On Monday, a new docuseries, Rest in Power: The Life and Legacy of Trayvon Martin, premieres on Paramount Network and BET. The six-part series is based on a book co-authored by the parents of Trayvon Martin, the black teenager whose fatal shooting by self-styled vigilante George Zimmerman in Florida in 2012 sparked national outrage. The series chronicles the shooting and subsequent trial, colored by Florida’s highly controversial Stand Your Ground law, and explores the case as an early precursor to the Black Lives Matter movement.
Featured prominently in the series is Benjamin Crump, the Florida-based civil rights attorney who represented Martin’s family in a civil lawsuit against the homeowners’ association that ran the neighborhood watch group headed by Zimmerman. (That case was settled for $1 million.) Since then, Crump has represented the families of victims in some of the most high-profile police-shooting cases in America, including Michael Brown in Ferguson, Missouri; Tamir Rice in Cleveland; and, most recently, the family of Stephon Clark in Sacramento.
Crump also represents the girlfriend and children of 28-year-old Markeis McGlockton, whose killing earlier this month by 47-year-old Michael Drejka has become the latest case to bring scrutiny to Florida’s Stand Your Ground law. McGlockton was killed in a convenience store parking lot in Clearwater, Florida, after confronting and shoving Drejka, who allegedly was accosting his girlfriend for parking in a handicap space. Police officials, citing Stand Your Ground, declined to arrest Drejka; local prosecutors have yet to determine if they will bring any charges.
I caught up with Crump to talk about the series on Martin, some recent instances of racial profiling and racist 911 calls that have drawn widespread attention, and Crump’s ongoing work to repeal Florida’s Stand Your Ground law.
Mother Jones: The Trayvon Martin case made national and international headlines. President Obama addressed it. It spawned congressional hearings on Stand Your Ground, and the organizing that happened after the shooting laid the foundation for what eventually became the Black Lives Matter movement. Six years later, what do you see as the legacy of that case?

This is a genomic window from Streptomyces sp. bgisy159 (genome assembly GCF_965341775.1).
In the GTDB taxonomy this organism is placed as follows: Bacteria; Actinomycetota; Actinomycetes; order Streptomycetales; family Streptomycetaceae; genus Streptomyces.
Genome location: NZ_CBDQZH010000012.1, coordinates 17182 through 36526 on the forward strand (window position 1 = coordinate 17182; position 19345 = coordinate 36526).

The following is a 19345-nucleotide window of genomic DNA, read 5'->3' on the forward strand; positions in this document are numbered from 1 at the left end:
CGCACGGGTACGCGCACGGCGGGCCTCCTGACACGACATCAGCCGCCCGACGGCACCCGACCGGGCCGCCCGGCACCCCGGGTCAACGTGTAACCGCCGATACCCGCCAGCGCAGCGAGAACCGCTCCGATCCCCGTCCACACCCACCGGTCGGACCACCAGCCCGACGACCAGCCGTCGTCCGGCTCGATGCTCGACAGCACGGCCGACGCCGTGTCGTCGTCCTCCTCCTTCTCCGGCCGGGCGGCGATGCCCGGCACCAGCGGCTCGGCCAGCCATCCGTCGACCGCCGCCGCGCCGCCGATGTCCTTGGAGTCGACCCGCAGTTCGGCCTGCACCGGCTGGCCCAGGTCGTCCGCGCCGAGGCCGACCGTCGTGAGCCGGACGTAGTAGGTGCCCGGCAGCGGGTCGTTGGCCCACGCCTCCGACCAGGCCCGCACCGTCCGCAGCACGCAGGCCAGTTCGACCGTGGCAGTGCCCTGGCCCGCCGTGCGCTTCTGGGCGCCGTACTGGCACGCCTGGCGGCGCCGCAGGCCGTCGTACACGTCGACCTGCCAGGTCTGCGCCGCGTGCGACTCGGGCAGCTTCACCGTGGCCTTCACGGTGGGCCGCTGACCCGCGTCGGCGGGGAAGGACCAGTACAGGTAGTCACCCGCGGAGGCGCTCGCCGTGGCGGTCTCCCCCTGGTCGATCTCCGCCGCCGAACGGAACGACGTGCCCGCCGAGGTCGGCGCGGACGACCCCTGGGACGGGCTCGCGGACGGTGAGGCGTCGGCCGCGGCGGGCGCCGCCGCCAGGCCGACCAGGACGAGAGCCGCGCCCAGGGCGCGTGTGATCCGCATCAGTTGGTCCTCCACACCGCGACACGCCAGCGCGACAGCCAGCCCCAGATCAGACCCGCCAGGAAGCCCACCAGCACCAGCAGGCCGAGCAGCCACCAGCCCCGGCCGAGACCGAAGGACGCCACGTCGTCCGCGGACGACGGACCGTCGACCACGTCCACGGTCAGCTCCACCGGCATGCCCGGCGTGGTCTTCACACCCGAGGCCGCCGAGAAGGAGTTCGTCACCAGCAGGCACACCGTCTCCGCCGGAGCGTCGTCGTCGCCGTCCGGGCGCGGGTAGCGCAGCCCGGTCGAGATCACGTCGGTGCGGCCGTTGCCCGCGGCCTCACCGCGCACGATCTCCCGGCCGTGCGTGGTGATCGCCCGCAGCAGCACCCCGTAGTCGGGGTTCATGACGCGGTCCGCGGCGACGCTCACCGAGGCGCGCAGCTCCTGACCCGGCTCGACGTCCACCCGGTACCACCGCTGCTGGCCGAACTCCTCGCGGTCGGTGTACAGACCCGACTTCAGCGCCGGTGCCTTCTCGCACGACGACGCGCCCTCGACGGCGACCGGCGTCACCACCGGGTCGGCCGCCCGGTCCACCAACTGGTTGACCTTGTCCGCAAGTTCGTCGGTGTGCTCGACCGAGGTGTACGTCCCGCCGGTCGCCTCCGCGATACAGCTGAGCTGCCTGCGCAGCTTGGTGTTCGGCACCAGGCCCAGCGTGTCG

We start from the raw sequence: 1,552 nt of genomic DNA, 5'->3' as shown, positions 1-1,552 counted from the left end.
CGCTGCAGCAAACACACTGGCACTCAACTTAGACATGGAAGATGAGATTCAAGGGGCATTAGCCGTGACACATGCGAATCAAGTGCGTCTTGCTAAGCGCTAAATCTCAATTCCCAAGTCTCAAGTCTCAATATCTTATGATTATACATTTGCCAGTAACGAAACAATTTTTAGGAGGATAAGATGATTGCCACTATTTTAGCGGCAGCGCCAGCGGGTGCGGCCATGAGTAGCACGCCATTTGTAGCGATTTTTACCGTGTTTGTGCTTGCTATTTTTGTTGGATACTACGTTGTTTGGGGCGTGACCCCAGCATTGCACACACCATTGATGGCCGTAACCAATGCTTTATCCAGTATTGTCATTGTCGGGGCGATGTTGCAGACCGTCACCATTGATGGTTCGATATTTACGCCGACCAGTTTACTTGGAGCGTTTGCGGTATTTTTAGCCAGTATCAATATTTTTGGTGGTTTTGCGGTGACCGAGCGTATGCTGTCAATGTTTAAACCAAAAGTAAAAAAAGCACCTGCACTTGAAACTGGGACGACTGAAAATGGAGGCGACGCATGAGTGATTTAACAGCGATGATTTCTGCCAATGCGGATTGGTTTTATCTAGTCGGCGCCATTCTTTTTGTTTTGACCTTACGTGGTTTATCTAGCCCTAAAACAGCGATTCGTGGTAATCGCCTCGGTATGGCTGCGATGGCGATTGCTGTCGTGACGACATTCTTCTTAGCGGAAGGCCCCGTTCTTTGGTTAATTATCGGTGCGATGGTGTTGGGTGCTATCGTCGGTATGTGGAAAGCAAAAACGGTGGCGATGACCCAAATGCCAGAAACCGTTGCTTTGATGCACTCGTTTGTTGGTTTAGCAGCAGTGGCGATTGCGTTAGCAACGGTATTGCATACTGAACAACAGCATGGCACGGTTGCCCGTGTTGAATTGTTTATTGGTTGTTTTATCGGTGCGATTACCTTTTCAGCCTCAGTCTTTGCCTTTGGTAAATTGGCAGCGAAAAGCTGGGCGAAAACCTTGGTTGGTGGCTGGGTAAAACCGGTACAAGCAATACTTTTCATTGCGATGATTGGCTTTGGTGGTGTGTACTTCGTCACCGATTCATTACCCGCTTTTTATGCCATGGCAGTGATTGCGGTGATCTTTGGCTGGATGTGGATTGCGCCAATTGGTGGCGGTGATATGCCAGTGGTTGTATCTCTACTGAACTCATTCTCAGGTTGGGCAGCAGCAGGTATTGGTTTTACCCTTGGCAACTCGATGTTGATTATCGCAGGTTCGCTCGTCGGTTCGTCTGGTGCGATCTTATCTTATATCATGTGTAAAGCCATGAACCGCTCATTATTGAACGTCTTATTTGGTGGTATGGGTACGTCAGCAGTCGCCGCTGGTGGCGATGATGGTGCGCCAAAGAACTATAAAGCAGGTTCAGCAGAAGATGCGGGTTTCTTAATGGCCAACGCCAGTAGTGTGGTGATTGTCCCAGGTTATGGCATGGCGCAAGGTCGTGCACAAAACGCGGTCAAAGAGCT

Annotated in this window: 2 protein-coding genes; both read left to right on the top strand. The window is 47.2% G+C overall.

Benjamin Crump: Trayvon was one of the most historical reference points that we’ve had in America in regards to race relations since Emmett Till. It’s that significant. For the first time in my life, the death of a black child made the cover of People, Time, Newsweek, Ebony—everything. Everybody knew Trayvon Martin’s name. We’re not talking about a singer or entertainer or actor or basketball player. This is an average black kid who was killed, and America cared about him. The world cared about him.
MJ: What do you think it showed in regard to race relations?
BC: How far America had come in race relations and how much further we had to go. Trayvon Martin showed very clearly that there was not equal justice in race relations in America, from the [Stand Your Ground] legislation to the [delayed] arrest to the criminal justice proceedings, the criminal justice system itself showed that black life was not valued or respected on an equal basis with white life in America. But it also showed that, when we said that his life mattered, people showed that they were willing to stand up. White and black people were standing up for Trayvon.
MJ: What do you think will be the impact of revisiting this saga for people who watch Rest in Power?
BC: It’s going to be very similar to watching O.J.: Made in America. People will be able to see just how differently we view things between black people and white people, things that are significant enough to bring us together, and what things still divide us. But what also is going to be very telling is to see how much we have in common. How we all love our children. And that’s what I tried to do with Trayvon. People say I made Trayvon a racial issue. Yeah, I did, because you had to speak truth to power. But also, you had to make Trayvon be what he was, and that was a teenage child. It doesn’t matter if you’re white, black, Asian or whatever—you love your children. And your children are children. None of them are perfect.
MJ: Several episodes of the series include a timely discussion of the fact that Zimmerman called the police habitually as neighborhood watch captain, often to report black people in his neighborhood, some of whom lived there. The Martin case often gets discussed within the context of Stand Your Ground, but do you think it also has more in common than people realize with more recent cases of racial profiling and racist 911 calls, like the #BBQBecky episode?